Here’s where a healthy amount of paranoia is a good thing. When I was flying my twin over the last 30 years, I really didn’t worry about engine health. I had two engines, after all. Now that I have just one engine, I admit to worrying about it constantly. With the engine monitor now displaying correct oil temperature and pressure — in addition to turbine inlet temperature (TIT), individual cylinder head temps and exhaust gas temps (CHT and EGT), and other very meaningful displays — I’m beginning to wonder what I did without this miracle computer over the last 50 years.

Paper to electronic mapping

While my plane was in the shop, we did two more small projects, both of which I recommend. When I switched from the twin to the single, I was determined to upgrade my brain along with the airplane. Erich recommended that I purchase an iPad mini with a yoke mount, get ForeFlight, and dump the paper charts and approach plates.

So, I bought an iPad mini, et al, connected it to my Garmin 345 transponder and Avidyne IFD 540 via Bluetooth and Wi-Fi and I was now flying without a paper map. But I still purchased the maps and kept them for backup. I have now stopped buying paper anything. My annual subscription to ForeFlight is about $200 and the amount for the paper charts I’m not buying is $300. Gosh, I’m actually saving money! What a novel concept.

Guardian Avionics dual USB power port.

So, where’s the power for my new iPad? The power wire comes out of the bottom of the iPad, a truly bad location, unfortunately, and strings across the entire panel to the cigarette lighter on the far right side of the panel and plugs into a cigarette-to-USB power adapter. It works fine but I hate loose wires in the cockpit. I found a wonderful little gadget from Guardian Avionics: a dual USB power port (Picture 10). Erich installed this right below and to the left of the iPad where some would normally install an autopilot (Picture 11). Since there wasn’t any room in the circuit breaker panel, he had to install the breaker in the panel shown in the photo.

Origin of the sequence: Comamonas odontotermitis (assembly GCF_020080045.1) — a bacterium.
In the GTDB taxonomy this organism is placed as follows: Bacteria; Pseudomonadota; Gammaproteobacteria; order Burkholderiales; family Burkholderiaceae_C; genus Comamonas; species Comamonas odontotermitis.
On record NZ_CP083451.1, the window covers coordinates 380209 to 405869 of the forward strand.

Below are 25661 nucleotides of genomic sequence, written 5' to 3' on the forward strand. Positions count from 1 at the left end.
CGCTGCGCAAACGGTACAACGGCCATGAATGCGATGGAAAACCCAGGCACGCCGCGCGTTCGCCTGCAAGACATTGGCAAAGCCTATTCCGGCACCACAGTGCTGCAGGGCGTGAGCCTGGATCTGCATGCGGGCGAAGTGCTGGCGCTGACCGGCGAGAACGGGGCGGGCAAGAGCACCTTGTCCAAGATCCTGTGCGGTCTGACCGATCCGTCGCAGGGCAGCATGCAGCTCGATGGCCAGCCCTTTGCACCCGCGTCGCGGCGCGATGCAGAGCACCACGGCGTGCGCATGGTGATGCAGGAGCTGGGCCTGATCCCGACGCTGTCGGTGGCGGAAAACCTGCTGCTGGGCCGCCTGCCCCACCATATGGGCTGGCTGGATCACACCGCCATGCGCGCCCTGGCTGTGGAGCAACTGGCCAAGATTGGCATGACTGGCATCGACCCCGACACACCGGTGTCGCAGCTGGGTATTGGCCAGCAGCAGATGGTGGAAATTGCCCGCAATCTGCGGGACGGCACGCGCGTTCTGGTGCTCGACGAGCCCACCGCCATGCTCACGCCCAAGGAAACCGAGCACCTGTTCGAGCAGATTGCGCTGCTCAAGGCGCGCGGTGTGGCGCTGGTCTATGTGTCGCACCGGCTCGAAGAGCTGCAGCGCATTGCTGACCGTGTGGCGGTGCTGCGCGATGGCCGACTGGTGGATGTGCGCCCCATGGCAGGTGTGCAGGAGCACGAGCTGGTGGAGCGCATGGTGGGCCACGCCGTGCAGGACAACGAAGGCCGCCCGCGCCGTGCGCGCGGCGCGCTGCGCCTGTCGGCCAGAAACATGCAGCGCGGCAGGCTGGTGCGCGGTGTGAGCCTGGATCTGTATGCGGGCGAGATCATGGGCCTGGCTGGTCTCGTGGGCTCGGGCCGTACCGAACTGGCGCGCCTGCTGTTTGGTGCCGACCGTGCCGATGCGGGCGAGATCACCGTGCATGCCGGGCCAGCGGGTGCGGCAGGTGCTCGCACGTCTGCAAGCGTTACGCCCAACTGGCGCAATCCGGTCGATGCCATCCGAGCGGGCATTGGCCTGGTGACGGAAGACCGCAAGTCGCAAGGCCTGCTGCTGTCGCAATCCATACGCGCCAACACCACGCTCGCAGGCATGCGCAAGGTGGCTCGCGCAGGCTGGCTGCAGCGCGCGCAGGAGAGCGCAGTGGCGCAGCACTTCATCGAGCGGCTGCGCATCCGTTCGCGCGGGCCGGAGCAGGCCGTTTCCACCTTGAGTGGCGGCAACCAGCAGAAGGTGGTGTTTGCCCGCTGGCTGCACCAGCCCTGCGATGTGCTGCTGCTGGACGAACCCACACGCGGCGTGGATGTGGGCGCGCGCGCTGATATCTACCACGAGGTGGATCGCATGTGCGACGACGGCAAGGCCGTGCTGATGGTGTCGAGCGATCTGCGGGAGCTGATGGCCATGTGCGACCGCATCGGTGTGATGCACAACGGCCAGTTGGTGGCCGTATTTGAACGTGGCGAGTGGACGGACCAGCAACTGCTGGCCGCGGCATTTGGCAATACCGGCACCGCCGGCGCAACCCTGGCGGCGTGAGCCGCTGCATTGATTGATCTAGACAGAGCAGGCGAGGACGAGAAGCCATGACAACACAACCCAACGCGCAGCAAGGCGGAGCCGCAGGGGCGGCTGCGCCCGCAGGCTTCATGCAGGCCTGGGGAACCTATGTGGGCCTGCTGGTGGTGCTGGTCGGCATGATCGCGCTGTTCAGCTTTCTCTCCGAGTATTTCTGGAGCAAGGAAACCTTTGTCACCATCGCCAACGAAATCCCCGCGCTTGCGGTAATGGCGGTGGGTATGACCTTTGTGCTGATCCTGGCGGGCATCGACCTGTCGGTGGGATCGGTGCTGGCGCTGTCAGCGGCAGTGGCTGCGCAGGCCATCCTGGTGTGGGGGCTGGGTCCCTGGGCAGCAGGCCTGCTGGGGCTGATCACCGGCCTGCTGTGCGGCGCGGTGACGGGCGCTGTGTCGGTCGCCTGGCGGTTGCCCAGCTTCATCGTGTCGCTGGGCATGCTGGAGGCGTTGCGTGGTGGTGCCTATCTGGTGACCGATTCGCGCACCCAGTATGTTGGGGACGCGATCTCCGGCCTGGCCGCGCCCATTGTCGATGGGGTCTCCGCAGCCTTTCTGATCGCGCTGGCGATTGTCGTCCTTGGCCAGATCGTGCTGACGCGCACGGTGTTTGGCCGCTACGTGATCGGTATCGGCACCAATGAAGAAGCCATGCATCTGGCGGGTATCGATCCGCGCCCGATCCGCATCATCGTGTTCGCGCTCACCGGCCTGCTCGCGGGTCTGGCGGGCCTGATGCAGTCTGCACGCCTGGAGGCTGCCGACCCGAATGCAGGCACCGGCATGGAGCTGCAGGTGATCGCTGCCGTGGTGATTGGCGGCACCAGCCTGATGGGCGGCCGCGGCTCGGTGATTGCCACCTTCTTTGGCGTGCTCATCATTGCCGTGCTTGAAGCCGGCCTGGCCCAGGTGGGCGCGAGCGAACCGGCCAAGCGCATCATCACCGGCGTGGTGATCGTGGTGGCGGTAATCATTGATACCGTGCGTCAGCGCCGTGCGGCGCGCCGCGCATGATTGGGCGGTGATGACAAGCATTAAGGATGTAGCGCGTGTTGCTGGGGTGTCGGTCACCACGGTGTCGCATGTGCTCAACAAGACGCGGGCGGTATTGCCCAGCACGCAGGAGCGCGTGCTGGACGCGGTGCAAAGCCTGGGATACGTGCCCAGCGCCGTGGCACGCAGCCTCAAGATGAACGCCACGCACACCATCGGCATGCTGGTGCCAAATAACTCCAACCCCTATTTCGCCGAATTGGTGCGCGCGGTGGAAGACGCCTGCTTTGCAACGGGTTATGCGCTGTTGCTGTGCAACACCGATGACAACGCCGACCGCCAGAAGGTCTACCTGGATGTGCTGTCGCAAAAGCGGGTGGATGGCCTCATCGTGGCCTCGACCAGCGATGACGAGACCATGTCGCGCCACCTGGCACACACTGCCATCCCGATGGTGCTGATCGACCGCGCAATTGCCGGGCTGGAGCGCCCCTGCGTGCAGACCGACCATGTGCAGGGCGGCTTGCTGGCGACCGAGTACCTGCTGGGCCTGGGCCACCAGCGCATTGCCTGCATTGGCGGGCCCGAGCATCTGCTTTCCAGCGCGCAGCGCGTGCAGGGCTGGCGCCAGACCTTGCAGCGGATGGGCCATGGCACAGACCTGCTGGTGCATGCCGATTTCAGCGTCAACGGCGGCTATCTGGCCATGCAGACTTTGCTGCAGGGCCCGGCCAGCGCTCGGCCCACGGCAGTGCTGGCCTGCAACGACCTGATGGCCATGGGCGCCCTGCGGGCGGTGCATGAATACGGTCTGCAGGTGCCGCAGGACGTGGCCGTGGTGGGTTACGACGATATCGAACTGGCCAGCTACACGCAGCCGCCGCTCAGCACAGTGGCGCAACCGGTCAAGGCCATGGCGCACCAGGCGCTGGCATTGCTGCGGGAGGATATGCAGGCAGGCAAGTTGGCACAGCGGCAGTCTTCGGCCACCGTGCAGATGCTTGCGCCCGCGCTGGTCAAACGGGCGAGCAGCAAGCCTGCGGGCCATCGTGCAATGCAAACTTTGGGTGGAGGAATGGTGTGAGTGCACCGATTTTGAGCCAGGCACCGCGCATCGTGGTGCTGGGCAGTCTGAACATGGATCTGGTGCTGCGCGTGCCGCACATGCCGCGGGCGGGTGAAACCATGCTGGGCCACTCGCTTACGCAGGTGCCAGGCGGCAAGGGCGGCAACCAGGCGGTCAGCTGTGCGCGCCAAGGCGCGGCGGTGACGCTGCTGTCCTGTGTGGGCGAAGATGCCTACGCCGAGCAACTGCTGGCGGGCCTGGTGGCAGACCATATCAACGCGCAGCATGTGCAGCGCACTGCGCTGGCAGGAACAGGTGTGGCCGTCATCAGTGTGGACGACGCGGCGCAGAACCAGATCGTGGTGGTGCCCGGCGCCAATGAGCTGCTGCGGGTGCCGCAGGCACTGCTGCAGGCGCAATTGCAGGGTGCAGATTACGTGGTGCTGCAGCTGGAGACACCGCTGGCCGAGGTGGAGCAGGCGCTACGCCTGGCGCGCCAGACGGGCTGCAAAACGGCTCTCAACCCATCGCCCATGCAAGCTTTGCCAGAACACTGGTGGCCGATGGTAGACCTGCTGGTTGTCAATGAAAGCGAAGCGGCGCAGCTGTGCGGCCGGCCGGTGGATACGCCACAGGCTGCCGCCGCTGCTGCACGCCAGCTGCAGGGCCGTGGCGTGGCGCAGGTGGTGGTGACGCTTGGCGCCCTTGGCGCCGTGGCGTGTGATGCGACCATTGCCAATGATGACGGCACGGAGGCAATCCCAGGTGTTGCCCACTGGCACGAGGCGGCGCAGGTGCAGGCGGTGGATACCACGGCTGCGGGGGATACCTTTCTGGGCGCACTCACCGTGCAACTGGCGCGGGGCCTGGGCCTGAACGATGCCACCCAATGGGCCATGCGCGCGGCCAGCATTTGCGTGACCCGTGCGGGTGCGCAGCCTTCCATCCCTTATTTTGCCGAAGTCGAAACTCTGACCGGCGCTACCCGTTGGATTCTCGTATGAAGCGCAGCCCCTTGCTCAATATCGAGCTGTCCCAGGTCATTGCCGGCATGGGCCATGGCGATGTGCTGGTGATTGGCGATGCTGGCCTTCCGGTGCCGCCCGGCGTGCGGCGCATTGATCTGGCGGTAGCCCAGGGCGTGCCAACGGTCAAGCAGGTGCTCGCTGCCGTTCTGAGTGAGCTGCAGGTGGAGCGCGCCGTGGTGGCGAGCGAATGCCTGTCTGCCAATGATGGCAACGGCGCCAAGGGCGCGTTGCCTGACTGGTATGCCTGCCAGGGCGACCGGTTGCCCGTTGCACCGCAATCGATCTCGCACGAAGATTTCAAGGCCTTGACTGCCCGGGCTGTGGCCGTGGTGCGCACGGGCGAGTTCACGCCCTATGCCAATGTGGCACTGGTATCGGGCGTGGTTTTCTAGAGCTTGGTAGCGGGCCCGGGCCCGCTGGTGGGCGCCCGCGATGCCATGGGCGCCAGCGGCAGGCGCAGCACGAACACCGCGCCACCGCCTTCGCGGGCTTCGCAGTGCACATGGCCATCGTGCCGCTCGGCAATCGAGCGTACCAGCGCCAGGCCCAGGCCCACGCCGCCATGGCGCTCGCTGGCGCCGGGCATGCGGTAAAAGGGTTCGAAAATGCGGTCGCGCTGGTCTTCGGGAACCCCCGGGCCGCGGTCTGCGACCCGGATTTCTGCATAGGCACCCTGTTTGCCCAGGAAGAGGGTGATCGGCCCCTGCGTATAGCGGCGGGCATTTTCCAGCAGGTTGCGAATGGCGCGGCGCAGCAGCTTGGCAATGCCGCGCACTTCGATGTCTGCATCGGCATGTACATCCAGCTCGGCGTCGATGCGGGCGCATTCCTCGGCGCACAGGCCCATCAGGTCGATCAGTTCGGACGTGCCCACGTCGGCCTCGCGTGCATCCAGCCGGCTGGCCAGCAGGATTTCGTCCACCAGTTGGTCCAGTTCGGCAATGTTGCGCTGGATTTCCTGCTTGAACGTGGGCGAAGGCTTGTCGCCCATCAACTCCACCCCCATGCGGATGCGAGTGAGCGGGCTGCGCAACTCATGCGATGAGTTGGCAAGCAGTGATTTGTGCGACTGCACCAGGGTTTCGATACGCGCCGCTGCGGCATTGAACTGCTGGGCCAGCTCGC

Carbon monoxide

My twin had a gas-fired Janitrol furnace and my single has an exhaust muff. Both are capable of pumping copious amounts of carbon monoxide into the cabin. Were that to happen, I don’t think I would be having a good day. So, I started researching carbon monoxide detectors and again came back to Guardian Avionics. I was interested in detecting CO before it could ruin my day.

Guardian has a handful of these devices that fit different kinds of airplanes. In my case, I also was looking at purchasing a pulse oximeter to measure my personal blood oxygen level. Since my plane is a turbo and I have a SkyOx 40-cubic-foot oxygen cylinder in the back seat, I frequently go high on long trips. In my twin 18,000 feet was the norm while wearing cannulas. In my single it takes a long time to get up to 18,000 feet so I’ve been sticking around 12,000 feet as my personal ceiling, at least for a while. Still, while not high enough to be overly concerned, I’m still concerned enough to want a pulse oximeter.

Guardian Avionics pulse oximeter monitor (left) and USB port installed.

Guardian had just what I needed: the Aero 455 combination device. It’s constantly monitoring carbon monoxide and there are two displays connected for this function. If there’s a harmful amount of CO in the cabin, a yellow warning light on my panel illuminates in addition to a warning tone that will get my attention. Next, the actual carbon monoxide level is displayed on a second device, an Aero 55 display. The Aero 455 will display on most engine monitors, PFDs, and MFDs as well.

A note on this. I tried for a very long time to get the Aero 455 to display on my JPI 830 engine monitor. Erich connected the 455 to the JPI 830 per the instructions and we couldn’t get it to work. Ultimately, I just ordered the Aero 55 matching display and had it installed. It worked perfectly on the first try. And the pulse oximeter we were talking about? Stick your finger in the device for 10 seconds or so and your oxygen level and pulse rate will display, too.

Safer? Yes!

So, do I feel safer having done these things? New technology oil temperature and pressure displays, iPad power, and pulse oximeter and carbon monoxide monitor. Yes, and with ADS-B In giving me weather and traffic, my S-TEC 55X autopilot giving me a smooth ride, and my engine monitor looking after the health of my engine, I definitely feel safer.